Colin Smith, the consultant who helped the AFL secure $780 million from its last television rights deal, has now been assigned the job of aiding the NRL in bettering its rival this time around, admitted the fine print in the federal government’s anti-siphoning legislation would be of some concern to league administrators.
Federal Communications Minister Stephen Conroy is yet to announce his department’s clarification on a critical area of the new anti-siphoning laws, which will take effect on New Year’s Day. The new regulations have removed five of eight NRL matches a week from the list, a potential boon for the code. The AFL will have a similar deal in place, for four of its matches a week.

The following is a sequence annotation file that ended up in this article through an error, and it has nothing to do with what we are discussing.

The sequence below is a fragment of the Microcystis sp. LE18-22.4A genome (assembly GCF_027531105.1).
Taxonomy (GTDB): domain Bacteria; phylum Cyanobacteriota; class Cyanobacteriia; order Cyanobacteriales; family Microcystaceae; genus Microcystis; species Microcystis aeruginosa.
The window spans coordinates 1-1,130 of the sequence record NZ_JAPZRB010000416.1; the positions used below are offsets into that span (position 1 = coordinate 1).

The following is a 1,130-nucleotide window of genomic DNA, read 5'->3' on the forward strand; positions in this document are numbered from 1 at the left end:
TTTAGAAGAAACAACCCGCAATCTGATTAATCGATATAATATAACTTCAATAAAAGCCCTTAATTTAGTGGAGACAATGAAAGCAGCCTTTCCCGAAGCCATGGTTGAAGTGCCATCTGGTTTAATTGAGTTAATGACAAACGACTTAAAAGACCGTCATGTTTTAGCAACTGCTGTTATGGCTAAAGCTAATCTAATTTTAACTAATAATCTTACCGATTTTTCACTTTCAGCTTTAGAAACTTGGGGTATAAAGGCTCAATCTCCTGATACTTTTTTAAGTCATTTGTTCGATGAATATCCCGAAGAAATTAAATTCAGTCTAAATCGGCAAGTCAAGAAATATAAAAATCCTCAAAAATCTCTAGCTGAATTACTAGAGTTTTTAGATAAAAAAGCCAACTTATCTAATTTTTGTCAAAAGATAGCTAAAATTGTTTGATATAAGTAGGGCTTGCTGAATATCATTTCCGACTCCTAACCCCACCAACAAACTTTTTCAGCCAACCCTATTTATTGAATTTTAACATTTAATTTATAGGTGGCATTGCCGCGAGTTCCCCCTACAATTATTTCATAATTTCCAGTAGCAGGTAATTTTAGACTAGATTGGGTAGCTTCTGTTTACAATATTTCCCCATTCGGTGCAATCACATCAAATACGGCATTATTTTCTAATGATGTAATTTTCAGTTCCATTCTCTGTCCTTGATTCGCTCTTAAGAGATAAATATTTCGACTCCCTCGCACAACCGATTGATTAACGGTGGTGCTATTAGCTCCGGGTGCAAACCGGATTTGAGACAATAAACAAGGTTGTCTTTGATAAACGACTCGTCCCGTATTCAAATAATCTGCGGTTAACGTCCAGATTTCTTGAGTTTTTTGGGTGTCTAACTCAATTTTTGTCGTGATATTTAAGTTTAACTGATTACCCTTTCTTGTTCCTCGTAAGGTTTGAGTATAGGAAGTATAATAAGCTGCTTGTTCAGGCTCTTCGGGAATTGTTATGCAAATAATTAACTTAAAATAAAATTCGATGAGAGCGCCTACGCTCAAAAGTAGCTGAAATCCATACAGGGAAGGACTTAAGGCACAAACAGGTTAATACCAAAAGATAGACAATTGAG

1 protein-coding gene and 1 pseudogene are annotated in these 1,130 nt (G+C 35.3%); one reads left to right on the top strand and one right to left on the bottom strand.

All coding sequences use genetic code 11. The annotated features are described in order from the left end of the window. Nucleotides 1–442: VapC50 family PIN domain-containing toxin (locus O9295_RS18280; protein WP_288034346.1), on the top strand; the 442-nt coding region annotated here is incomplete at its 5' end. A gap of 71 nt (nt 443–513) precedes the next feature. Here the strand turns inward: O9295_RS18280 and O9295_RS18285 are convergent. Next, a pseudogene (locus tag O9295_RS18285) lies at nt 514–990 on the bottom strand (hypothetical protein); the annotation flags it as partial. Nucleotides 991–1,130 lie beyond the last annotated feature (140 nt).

The devil might be in the detail – the fine print declared that ”the government will not delist any NRL or AFL games until a mechanism which protects the quality of free-to-air games has been settled”.
While certain the NRL’s next deal will be significantly more than the existing $500 million contract, which runs out at the end of 2012, Smith did concede the NRL and AFL would be concerned by the ”mechanism”. In essence, the government is yet to decide who will pick the matches – the NRL or the broadcasters – and how they do it.
With a $4.2m NRL salary cap for each club, the NRL is unable to compete with its rivals when it comes to paying top dollar for its superstars. A significant increase in the broadcast deal will change that.